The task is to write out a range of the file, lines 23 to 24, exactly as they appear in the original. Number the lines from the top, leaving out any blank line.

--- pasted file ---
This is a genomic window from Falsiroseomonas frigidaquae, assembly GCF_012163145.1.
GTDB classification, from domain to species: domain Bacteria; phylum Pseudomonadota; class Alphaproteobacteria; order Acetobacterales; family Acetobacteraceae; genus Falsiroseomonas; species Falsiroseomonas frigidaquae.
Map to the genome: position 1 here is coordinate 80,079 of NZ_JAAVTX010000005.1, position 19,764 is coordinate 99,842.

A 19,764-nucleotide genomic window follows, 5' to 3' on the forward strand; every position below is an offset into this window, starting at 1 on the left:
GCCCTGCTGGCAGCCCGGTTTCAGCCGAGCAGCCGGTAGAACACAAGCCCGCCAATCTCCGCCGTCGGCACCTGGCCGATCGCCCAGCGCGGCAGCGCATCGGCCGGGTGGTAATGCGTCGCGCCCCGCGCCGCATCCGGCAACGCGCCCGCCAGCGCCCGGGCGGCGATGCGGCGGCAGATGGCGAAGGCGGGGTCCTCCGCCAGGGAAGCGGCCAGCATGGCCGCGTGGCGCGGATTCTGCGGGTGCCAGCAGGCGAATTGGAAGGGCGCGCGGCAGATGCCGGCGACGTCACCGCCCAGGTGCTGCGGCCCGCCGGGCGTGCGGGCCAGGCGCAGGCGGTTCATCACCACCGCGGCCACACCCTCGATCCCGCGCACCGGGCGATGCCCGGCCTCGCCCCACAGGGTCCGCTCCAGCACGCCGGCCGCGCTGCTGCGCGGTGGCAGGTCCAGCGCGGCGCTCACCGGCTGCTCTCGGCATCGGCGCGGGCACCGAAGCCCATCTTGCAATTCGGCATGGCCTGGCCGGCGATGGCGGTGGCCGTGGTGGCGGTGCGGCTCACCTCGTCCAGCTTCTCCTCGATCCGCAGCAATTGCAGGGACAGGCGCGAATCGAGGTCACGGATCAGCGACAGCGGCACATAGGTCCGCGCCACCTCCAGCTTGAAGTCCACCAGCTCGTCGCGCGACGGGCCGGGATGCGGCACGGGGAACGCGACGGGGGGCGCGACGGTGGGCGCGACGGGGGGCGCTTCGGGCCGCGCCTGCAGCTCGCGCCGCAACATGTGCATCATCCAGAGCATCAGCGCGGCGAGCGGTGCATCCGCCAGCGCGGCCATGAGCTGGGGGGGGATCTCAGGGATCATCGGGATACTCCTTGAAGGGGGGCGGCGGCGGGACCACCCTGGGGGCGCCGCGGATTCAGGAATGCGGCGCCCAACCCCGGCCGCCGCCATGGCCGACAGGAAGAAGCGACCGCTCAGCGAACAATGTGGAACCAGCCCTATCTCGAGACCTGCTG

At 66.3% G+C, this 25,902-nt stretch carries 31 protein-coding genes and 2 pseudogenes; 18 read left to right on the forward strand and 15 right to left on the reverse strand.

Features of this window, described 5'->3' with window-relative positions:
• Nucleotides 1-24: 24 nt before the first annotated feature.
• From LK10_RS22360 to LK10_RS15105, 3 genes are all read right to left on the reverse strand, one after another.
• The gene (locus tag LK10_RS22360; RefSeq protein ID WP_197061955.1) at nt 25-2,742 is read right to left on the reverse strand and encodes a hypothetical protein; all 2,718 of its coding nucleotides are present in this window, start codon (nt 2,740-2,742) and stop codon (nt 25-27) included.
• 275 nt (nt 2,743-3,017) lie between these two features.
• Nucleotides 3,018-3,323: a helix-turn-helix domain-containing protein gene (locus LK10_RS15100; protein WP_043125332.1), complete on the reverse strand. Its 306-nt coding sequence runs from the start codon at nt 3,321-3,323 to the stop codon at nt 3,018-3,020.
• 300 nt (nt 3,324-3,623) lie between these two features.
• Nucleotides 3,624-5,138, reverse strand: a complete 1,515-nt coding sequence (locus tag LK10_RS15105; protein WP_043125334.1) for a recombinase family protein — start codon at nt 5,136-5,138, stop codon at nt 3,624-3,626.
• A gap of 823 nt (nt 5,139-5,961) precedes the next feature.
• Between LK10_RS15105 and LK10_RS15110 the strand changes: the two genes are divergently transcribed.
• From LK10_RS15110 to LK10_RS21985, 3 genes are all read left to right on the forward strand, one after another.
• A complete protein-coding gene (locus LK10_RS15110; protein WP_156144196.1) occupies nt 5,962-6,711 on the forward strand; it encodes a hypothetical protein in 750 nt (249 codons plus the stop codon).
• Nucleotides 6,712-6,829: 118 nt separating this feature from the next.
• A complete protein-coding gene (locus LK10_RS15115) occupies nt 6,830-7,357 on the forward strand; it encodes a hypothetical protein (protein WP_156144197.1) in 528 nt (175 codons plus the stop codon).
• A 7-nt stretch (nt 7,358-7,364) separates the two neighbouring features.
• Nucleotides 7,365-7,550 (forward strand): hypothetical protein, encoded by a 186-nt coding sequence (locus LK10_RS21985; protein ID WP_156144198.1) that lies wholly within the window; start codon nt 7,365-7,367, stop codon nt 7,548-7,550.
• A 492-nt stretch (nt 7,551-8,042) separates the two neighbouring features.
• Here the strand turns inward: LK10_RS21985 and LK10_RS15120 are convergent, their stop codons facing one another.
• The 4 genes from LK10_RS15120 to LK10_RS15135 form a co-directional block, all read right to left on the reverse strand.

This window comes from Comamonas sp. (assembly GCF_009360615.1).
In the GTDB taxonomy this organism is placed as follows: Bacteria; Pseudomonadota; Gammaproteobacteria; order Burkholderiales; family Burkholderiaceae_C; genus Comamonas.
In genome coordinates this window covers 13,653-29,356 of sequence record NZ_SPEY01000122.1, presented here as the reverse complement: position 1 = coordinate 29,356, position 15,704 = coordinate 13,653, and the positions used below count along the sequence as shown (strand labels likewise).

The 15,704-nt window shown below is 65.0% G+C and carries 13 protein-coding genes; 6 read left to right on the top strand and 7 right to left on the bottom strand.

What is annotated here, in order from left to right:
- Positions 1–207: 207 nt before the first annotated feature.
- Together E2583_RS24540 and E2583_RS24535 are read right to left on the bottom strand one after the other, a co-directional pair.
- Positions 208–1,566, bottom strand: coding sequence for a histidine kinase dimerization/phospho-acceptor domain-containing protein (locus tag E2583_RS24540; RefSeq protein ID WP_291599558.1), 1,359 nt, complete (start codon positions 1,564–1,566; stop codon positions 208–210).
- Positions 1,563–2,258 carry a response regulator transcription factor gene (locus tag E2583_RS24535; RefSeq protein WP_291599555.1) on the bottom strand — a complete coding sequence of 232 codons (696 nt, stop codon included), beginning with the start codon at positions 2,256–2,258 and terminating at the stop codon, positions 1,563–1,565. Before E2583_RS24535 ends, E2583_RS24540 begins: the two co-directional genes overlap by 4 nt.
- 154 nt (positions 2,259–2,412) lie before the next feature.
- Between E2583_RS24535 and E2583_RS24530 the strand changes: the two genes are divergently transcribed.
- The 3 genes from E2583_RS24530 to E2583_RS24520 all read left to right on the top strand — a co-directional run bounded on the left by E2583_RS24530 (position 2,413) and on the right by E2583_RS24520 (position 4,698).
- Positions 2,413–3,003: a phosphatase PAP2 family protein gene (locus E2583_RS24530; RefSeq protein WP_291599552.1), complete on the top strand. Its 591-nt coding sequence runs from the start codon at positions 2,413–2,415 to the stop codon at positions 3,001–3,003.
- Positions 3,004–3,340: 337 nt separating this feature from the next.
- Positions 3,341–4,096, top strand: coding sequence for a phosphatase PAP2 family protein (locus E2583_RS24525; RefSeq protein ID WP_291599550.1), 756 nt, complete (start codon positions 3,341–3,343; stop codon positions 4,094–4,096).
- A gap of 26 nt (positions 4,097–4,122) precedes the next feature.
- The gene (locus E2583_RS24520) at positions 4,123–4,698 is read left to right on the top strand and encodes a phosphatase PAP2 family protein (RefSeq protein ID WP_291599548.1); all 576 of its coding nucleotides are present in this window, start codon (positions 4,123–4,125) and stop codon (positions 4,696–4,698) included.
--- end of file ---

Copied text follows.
• A 492-nt stretch (nt 7,551-8,042) separates the two neighbouring features.
• Here the strand turns inward: LK10_RS21985 and LK10_RS15120 are convergent, their stop codons facing one another.